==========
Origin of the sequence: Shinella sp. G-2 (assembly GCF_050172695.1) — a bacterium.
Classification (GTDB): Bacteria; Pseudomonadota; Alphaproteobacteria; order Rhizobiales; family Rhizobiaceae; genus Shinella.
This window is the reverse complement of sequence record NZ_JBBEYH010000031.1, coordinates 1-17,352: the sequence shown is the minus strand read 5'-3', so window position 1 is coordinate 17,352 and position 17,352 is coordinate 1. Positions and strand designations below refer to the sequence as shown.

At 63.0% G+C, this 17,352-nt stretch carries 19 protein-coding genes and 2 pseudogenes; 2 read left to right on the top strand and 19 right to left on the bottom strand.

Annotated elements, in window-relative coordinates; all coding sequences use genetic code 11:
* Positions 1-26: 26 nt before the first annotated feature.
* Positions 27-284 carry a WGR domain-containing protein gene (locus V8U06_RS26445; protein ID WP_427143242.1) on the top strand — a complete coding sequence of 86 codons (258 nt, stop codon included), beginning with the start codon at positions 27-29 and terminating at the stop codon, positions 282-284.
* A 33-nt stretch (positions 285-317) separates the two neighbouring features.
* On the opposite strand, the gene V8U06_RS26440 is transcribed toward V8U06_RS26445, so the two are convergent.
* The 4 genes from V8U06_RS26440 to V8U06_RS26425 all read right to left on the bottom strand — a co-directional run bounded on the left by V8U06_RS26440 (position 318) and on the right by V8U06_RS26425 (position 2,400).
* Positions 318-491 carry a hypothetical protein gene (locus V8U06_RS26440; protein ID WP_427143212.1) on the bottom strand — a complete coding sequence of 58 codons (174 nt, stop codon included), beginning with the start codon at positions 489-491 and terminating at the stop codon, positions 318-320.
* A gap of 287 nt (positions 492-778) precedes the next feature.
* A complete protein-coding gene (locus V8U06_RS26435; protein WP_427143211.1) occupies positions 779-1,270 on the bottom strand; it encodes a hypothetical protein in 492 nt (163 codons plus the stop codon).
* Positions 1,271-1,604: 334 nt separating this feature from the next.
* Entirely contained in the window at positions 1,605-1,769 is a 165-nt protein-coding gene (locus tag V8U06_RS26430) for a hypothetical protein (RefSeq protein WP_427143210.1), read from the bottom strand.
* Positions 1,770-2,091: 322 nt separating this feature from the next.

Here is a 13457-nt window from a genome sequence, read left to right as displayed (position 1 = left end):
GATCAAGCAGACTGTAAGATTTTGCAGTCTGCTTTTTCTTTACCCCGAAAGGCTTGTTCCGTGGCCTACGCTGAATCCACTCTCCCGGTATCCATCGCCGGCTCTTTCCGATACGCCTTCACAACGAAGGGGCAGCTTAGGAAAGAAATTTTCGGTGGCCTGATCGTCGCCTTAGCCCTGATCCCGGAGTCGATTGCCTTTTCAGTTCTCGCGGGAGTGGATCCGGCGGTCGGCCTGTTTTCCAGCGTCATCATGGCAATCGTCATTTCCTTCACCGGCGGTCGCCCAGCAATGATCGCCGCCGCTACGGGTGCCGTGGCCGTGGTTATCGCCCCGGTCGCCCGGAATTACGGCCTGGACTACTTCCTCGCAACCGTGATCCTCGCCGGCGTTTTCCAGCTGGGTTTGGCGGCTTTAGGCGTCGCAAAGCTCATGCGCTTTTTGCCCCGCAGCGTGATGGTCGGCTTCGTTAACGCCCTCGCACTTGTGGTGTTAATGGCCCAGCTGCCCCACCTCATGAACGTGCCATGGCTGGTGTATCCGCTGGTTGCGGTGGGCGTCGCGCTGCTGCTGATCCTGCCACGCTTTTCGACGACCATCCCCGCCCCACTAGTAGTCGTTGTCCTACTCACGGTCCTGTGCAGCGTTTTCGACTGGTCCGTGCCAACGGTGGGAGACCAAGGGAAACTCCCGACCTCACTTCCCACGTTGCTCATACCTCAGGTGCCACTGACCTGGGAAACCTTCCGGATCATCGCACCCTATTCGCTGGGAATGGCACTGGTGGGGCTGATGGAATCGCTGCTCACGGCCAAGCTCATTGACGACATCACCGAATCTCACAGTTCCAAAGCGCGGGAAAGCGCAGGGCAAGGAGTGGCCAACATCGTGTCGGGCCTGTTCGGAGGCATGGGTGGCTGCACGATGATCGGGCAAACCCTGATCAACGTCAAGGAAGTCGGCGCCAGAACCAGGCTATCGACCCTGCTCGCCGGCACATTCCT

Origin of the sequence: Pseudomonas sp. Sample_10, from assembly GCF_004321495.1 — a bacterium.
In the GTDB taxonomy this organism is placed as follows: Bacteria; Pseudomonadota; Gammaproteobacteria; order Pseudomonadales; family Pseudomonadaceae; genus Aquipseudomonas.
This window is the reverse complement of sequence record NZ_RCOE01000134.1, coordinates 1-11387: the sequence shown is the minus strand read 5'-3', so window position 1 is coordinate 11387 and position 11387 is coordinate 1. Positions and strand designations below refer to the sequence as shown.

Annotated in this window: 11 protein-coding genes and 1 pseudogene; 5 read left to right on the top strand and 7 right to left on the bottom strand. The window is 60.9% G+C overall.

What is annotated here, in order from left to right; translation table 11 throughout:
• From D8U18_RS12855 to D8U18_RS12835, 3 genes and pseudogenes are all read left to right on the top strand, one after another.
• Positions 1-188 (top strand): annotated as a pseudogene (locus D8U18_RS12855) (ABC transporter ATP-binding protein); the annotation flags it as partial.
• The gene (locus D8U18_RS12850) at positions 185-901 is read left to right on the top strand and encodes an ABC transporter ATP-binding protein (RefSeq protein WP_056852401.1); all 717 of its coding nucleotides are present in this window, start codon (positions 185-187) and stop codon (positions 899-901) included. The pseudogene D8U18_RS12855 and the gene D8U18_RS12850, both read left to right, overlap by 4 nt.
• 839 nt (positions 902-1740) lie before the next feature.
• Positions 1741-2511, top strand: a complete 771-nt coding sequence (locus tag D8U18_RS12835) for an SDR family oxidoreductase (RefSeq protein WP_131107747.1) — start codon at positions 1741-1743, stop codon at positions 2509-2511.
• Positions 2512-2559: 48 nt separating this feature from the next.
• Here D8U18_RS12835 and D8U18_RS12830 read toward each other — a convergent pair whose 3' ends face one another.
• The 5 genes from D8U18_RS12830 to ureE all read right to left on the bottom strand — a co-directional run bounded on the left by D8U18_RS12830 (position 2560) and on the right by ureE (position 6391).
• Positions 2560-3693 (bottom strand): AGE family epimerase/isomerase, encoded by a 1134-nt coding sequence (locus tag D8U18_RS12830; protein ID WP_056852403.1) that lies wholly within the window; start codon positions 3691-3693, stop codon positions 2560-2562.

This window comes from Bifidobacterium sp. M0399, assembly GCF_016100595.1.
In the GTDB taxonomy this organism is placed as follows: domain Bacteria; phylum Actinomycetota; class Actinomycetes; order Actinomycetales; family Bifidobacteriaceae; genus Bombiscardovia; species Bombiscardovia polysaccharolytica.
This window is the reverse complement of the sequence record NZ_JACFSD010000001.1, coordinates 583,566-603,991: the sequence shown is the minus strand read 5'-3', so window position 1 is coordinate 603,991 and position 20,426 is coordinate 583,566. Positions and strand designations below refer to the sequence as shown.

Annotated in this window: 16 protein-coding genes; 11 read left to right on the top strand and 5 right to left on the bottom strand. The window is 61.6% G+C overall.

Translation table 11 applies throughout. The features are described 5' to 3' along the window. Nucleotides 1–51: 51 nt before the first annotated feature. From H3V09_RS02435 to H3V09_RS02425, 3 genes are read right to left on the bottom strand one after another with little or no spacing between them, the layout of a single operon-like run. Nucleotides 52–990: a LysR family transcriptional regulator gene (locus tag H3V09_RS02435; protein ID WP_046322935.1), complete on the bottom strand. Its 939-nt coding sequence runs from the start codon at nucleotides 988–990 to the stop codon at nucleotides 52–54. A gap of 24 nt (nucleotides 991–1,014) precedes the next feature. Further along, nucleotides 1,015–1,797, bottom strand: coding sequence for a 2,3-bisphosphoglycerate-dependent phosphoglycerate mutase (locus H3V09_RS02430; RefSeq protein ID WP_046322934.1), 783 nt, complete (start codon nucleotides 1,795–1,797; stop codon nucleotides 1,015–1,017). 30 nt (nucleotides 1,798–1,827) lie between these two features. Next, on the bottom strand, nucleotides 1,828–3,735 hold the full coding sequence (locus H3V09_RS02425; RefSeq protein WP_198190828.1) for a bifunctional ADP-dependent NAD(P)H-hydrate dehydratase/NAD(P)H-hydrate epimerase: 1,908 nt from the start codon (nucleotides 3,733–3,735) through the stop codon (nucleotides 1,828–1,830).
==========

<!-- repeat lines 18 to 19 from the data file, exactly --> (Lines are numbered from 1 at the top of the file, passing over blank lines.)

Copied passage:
GATCAAGCAGACTGTAAGATTTTGCAGTCTGCTTTTTCTTTACCCCGAAAGGCTTGTTCCGTGGCCTACGCTGAATCCACTCTCCCGGTATCCATCGCCGGCTCTTTCCGATACGCCTTCACAACGAAGGGGCAGCTTAGGAAAGAAATTTTCGGTGGCCTGATCGTCGCCTTAGCCCTGATCCCGGAGTCGATTGCCTTTTCAGTTCTCGCGGGAGTGGATCCGGCGGTCGGCCTGTTTTCCAGCGTCATCATGGCAATCGTCATTTCCTTCACCGGCGGTCGCCCAGCAATGATCGCCGCCGCTACGGGTGCCGTGGCCGTGGTTATCGCCCCGGTCGCCCGGAATTACGGCCTGGACTACTTCCTCGCAACCGTGATCCTCGCCGGCGTTTTCCAGCTGGGTTTGGCGGCTTTAGGCGTCGCAAAGCTCATGCGCTTTTTGCCCCGCAGCGTGATGGTCGGCTTCGTTAACGCCCTCGCACTTGTGGTGTTAATGGCCCAGCTGCCCCACCTCATGAACGTGCCATGGCTGGTGTATCCGCTGGTTGCGGTGGGCGTCGCGCTGCTGCTGATCCTGCCACGCTTTTCGACGACCATCCCCGCCCCACTAGTAGTCGTTGTCCTACTCACGGTCCTGTGCAGCGTTTTCGACTGGTCCGTGCCAACGGTGGGAGACCAAGGGAAACTCCCGACCTCACTTCCCACGTTGCTCATACCTCAGGTGCCACTGACCTGGGAAACCTTCCGGATCATCGCACCCTATTCGCTGGGAATGGCACTGGTGGGGCTGATGGAATCGCTGCTCACGGCCAAGCTCATTGACGACATCACCGAATCTCACAGTTCCAAAGCGCGGGAAAGCGCAGGGCAAGGAGTGGCCAACATCGTGTCGGGCCTGTTCGGAGGCATGGGTGGCTGCACGATGATCGGGCAAACCCTGATCAACGTCAAGGAAGTCGGCGCCAGAACCAGGCTATCGACCCTGCTCGCCGGCACATTCCT

Origin of the sequence: Pseudomonas sp. Sample_10, from assembly GCF_004321495.1 — a bacterium.